Nats take two centerfielders in 2nd round

Day one of the MLB Draft wrapped up shortly after midnight on Monday, with the Nationals adding two outfielders to their system. With their first selection, 58th overall (the compensatory selection for not signing 2014 2nd round pick Andrew Suarez), Washington selected Andrew Stevenson from LSU. At 69th overall, the Nats nabbed Blake Perkins from Verrado HS in Buckeye, Arizona.

CF Andrew Stevenson, L/L, 6'0" 185 lbs, DOB: 6/1/94
Junior - Louisiana State University
@astevenson6

The Nationals predictably chose a signability guy in Stevenson with their first pick, because the team would not receive another compensatory selection in next year’s draft if he were to go unsigned. The lefty’s calling cards are his speed (70 grade) and fielding (70 grade), with the combination creating a Bermuda’s Triangle in center field for the Tigers’ opponents this season. He’s known for his instincts and crisp routes, not relying on just his speed to cover up his mistakes like we’ve seen with most Nationals centerfielders prior to Denard Span.

Some examples of Stevenson’s brilliance in the outfield:
 
With the good comes the not-so-good, and there are quite a few concerns with the 21 year old. Stevenson’s below-average arm will keep him from being elite defensively in the outfield, and his approach at the plate is far from a slam-dunk to succeed in the Major League (or even the minors). 

Much has been written about how his swing has improved since he hit .193/.289/.218 with 25 K’s in 143 PA in 2013, his freshman year at LSU. Beginning that summer in the Northwoods league, Stevenson reduced the amount of unnecessary movements in his swing, concentrating on slapping the ball all over the field. To some degree, the new approach worked, as he posted an overall triple slash of .342/.395/.441 over 848 plate appearances between two years of summer ball (the latter in the Cape Cod League) and two more at LSU. Over that time, Stevenson swiped 69 bases at a 76.7% success rate, but walked only half of the number of times he struck out, and posted a .099 ISO (not a typo). He’s not a power prospect by any means, but that still doesn’t mean his lack of it isn’t concerning; batters need some degree of pop to keep pitchers honest, and that’s simply not part of his game.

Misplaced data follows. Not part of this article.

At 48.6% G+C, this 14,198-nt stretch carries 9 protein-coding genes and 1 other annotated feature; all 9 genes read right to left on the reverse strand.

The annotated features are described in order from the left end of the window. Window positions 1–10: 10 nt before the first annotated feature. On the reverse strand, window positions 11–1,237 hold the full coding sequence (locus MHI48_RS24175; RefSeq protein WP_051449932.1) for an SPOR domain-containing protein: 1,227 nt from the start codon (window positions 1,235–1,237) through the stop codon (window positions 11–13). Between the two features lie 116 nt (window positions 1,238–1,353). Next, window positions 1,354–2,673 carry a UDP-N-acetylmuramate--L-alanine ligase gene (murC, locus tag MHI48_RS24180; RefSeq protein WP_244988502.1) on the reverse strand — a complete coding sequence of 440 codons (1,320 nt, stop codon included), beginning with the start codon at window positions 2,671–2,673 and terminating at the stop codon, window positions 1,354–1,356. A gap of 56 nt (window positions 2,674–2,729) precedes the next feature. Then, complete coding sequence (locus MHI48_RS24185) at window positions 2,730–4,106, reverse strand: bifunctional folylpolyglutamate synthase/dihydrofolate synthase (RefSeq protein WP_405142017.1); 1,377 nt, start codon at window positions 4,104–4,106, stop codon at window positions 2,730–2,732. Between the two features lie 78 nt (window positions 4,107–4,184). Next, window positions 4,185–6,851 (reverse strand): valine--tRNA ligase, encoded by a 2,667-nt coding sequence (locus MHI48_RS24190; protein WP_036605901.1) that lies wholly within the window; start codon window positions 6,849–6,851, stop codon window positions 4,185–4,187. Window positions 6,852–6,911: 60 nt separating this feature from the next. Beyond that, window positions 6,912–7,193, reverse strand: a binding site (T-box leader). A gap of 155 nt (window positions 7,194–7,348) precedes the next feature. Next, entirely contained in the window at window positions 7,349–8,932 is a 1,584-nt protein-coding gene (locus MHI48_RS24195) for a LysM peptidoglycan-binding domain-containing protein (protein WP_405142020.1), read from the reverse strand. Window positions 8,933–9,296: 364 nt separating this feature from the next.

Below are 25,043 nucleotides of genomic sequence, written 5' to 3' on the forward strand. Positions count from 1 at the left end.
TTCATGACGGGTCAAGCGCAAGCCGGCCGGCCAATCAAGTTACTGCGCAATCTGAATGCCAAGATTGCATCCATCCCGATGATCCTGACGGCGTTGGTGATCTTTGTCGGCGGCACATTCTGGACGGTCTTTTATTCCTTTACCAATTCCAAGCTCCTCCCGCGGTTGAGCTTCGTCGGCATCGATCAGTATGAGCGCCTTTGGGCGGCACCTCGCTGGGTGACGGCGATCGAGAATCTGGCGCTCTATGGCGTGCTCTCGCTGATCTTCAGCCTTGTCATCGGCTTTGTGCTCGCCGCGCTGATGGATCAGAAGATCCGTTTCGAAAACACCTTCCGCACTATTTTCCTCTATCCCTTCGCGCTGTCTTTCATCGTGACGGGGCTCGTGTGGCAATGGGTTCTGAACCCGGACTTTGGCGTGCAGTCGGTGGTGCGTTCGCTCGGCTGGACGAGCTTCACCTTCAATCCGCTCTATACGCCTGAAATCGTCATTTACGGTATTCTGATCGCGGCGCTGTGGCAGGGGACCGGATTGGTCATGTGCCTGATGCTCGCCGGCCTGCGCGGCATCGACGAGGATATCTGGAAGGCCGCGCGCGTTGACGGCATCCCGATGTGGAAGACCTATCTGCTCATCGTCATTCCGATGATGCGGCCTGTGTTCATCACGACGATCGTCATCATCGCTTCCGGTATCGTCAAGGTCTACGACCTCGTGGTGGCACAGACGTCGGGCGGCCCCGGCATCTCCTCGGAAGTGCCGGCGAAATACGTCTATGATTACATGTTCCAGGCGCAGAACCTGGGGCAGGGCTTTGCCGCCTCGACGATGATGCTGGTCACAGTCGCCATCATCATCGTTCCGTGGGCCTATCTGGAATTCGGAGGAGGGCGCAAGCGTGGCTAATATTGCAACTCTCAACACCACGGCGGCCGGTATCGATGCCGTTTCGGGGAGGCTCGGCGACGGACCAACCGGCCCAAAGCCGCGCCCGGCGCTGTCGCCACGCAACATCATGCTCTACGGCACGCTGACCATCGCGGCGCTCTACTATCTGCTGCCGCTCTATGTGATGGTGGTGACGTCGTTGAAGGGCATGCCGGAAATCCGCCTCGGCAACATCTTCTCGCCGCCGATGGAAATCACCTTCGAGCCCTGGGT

I won’t say I’m terribly impressed with the Stevenson selection, but will defer full judgment until he gets his first taste of pro ball. I hope that the plan is to get him slightly under slot (he was seen more as a 4th or 5th round pick) so the team can go after some high-ceiling talent in rounds 3 and 4.

RANKINGS: 
Baseball America: 168th overall
ESPN/Keith Law: not ranked
FanGraphs/Kiley McDaniel: 87th overall
MLB/Jim Callis: 79th overall
Best case scenario: Ben Revere
More likely scenario: Tony Gwynn, Jr.


CF Blake Perkins, S/R, 6'1" 180 lbs, DOB: 9/10/96
Senior - Verrado High School (Buckeye, Arizona)
Committed to Arizona State University
@blakeyperkins

Mike Rizzo and his squad of scouts doubled down on center field talent, grabbing a toolsy high schooler in Blake Perkins. He does everything reasonably well, with 50's all over his scouting report, but does not own an elite skill at this time.

Perkins' best skill at the moment is his 60+ grade speed, which plays up with his solid all-around game in center field. Buying in on Perkins in the second round means the team expects him to add more muscle to his currently lean frame, and as a result, more power (while at the same time hoping that added weight doesn't detract from his 60 grade speed).

Despite not having plus power at the moment, Perkins uses his solid bat speed to make consistently solid contact, and for that reason, Perkins does not need to add Bryce Harper power (or even Ryan Zimmerman power) for his game to play at upper levels. At the moment, his approach is mostly about spraying line drives, so we're hoping for 15-20 HR power here to go with good CF defense and decent speed.









RANKINGS: 
Baseball America: 137th overall
ESPN/Keith Law: 97th overall
FanGraphs/Kiley McDaniel: 176th overall
MLB/Jim Callis: 162nd overall
Best case scenario: Austin Jackson
More likely scenario: Lastings Milledge

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